Hugh Masekela and Larry Willis: Lullaby for a Sleepless City – EFG London Jazz Festival 15 November 2013


Taking this journey back from Krasnodar I thought to myself that London's going to be my Mecca for it is the only city on Earth you can dream of going to practice the Language of Queen. Imagine my amazement mixed with bewilderment when upon landing I realized that the Capital of English speak all the languages you can think of starting from Chinese and Russian to world languages of Art and Music apart (if not except) from their native one.

Yesterday's evening, I experienced a whole-new cascade of emotions by getting introduced to people who master the discourse of Music practicing it to the utmost level and making it comprehensible to the multicultural city. Being invited to the show of EFG LJF by Zenna Edwards and Hugh Masekela and Larry Willis I found myself forgetting about the "language gap" simply diving into an absolute cosmopolitanism.

The lady who came on stage last night, an African-British bright rising star Zenna Edwards proved the point of the world facing total convergence of both natural and artificial languages, of both global and local mentalities into one common way of interaction. Her rich rhythmical a capella voice backed by traditional African instruments mbira, kalimba and some guitar expressed her inspiration by ever-alert world where the very notion of what we used to call jazz evolved into a mix of ever-young & complete ethnic music with the ever-experienced urban art.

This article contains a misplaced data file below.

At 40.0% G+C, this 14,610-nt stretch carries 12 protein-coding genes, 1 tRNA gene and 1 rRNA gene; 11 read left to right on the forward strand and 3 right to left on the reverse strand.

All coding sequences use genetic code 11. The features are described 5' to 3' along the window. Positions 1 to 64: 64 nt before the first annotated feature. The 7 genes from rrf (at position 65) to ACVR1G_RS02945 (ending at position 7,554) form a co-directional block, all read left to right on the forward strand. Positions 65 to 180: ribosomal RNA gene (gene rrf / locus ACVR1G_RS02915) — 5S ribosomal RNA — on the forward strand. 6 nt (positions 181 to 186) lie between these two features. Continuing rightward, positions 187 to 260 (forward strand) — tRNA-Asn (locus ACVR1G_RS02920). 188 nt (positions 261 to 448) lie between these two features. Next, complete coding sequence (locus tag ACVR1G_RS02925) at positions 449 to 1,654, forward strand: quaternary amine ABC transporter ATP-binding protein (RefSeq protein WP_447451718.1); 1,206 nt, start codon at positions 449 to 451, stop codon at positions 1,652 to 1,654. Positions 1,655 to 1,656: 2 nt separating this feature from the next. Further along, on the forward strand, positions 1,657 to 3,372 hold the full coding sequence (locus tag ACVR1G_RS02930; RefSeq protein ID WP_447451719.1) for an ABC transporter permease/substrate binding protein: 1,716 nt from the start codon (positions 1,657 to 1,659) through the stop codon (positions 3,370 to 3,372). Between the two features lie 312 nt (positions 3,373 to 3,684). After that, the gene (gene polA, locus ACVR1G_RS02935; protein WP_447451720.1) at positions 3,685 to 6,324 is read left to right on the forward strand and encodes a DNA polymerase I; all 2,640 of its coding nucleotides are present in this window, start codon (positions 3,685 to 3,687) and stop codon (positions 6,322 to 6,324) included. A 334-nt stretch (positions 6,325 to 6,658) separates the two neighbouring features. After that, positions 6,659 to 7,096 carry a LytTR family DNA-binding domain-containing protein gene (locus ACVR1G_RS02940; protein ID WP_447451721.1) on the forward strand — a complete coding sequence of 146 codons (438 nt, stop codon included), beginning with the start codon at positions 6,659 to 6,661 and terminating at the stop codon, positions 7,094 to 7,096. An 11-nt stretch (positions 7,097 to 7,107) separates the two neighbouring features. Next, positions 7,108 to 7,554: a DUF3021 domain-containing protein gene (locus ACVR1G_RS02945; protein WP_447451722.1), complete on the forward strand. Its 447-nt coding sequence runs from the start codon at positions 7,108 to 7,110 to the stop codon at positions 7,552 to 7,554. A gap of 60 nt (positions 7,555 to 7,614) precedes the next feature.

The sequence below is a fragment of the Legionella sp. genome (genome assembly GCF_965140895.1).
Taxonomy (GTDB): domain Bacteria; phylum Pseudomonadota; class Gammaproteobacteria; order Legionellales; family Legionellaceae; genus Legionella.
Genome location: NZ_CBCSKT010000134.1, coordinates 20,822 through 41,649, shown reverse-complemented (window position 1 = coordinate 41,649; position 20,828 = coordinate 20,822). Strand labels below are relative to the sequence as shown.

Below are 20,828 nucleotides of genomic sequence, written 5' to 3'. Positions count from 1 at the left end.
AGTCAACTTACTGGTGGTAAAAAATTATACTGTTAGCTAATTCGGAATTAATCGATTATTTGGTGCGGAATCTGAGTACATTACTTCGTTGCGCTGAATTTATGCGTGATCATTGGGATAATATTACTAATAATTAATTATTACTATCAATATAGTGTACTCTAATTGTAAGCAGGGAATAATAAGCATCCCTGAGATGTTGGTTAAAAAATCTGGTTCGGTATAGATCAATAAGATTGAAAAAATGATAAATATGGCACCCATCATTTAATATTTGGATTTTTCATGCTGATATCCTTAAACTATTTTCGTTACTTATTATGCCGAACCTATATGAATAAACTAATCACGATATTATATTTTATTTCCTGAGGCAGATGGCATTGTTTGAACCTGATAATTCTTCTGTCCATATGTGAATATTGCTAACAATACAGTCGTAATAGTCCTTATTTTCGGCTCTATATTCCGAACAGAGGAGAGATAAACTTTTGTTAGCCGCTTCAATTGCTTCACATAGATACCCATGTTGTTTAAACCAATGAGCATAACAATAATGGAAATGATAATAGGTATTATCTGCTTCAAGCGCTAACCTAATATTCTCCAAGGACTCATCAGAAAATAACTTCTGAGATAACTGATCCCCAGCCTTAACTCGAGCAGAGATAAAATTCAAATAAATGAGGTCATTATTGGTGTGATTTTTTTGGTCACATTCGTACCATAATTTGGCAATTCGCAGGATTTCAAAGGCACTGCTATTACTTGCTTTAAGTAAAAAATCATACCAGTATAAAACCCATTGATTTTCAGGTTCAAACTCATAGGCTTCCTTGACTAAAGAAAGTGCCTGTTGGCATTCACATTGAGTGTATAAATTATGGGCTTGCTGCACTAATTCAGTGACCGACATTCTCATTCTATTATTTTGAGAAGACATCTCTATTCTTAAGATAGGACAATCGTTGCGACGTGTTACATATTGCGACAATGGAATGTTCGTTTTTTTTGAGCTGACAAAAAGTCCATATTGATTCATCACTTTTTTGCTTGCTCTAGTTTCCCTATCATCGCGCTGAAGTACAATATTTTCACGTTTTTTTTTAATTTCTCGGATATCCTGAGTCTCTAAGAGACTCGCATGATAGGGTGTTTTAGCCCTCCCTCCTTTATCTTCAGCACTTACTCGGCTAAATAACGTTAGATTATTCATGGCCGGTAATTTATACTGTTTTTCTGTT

The idea of introducing traditional African tunes and tales into performances gains its foothold among African-born musicians more and more as the world accepts their endeavor to preserve the legacy by the originals, people being at the cradle of today's jazz.

Second set of the night by incredible Hugh Masekela and Larry Willis removed all doubts if any, about Music being ever-revitalizing elixir of life for those who tried it once. The two senior musicians in their late 70s recalling hanging out with Duke Ellington, Dizzy Gillespie, or Miles Davis in the prime of their lives, gave an astonishing performance leaving many young vigorous jazz players far behind. You can only envy that vital force cast upon them by passion to share the Music, to tell the story and get heard, which they were lucky enough to make the essence of their lives.

Their music was lullaby to the restless city, to all who came to get told the story of life and listen to the universal language: jazz spoken masterfully by its authors.

– Ilya Fedorov